The Erie County Legislature approved a local law Thursday which aims to prevent concussions in youth sports. Though a near-majority passed the measure, the lone opponent sparked a passionate debate.
The county's concussion law was written to ensure that every child's safety will take priority while playing contact and collision sports. It passed by a 10-to-one vote. That lone "no" vote belonged to Republican Kevin Hardwick, who emphasized how the volunteers who organize and coach youth sports are already asked to give so much of their time.
In referring to the volunteers as "saints," Hardwick listed their variety of responsibilities including, "talking with the school districts and the towns and the cities. Getting the uniforms. Measuring the kids. Scheduling referees. Making sure everybody gets paid and doing all the banking. Making sure this all gets collected. Making sure the league is insured. Dealing with irate parents. And we're going to heap on them one more requirement."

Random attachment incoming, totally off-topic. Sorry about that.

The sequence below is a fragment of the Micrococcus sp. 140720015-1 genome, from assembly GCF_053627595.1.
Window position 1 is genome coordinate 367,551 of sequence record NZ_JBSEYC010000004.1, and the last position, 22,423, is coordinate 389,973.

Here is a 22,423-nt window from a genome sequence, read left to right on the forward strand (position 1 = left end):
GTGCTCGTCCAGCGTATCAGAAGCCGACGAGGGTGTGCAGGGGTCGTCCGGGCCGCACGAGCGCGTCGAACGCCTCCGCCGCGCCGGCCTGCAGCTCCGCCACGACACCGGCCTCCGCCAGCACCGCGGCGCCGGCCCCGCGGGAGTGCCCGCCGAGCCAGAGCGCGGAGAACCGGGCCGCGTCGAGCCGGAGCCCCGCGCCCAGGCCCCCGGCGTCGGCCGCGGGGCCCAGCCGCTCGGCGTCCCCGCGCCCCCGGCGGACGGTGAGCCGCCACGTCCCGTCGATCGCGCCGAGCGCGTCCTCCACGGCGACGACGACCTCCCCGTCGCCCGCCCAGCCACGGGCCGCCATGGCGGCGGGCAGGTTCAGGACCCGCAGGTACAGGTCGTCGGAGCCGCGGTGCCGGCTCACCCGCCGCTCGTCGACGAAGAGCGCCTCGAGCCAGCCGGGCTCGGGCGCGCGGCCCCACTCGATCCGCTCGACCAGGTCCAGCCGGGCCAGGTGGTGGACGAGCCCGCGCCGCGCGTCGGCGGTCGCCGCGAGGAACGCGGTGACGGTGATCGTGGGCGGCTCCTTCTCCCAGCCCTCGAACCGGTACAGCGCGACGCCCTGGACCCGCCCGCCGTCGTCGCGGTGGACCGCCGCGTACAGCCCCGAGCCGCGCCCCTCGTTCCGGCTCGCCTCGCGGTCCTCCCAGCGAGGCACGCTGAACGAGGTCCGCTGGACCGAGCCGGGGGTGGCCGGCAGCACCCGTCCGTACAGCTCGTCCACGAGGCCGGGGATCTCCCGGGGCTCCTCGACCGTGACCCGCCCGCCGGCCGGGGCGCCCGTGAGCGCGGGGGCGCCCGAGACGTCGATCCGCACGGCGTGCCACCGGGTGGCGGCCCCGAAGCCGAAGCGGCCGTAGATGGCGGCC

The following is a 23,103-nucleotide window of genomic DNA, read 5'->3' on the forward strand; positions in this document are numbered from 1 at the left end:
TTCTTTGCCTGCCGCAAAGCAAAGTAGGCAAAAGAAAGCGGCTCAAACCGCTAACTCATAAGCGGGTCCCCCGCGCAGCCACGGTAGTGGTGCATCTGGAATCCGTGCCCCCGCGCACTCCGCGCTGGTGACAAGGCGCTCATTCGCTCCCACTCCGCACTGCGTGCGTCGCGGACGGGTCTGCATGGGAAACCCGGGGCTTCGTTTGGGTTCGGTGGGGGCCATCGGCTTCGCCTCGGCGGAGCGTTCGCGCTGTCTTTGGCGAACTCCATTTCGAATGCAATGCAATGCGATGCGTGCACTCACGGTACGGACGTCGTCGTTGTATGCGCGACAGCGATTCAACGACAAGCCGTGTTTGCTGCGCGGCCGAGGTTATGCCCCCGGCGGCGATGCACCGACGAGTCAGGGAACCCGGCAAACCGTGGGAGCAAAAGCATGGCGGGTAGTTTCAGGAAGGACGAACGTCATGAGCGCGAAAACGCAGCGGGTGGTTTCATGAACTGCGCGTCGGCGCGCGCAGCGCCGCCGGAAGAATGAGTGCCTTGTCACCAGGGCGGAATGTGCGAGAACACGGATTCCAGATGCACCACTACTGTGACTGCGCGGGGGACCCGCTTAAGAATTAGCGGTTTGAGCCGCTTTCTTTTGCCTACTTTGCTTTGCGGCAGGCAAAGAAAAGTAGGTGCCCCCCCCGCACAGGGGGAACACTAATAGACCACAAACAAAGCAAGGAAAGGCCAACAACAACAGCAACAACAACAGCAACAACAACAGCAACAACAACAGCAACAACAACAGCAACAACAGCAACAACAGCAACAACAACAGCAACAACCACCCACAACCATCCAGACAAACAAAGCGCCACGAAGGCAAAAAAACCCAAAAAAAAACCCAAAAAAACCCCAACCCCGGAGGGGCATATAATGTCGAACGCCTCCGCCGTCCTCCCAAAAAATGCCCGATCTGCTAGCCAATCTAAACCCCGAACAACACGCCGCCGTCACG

That argument drew an equally passionate response from Democrat Patrick Burke, who was one of the bill's co-sponsors. Burke took exception with Hardwick waiting until just before the vote to make his voice heard.
"If you had people unwilling to take a 20-minute free course to potentially save the long-term brain health of a child, they should not be coaching," Burke fired. "I don't care how inconvenient it is."
The new Erie County law mandates that coaches, sports staff, referees or officials supervising a collision youth sport take a free online course on how to recognize concussion symptoms in children.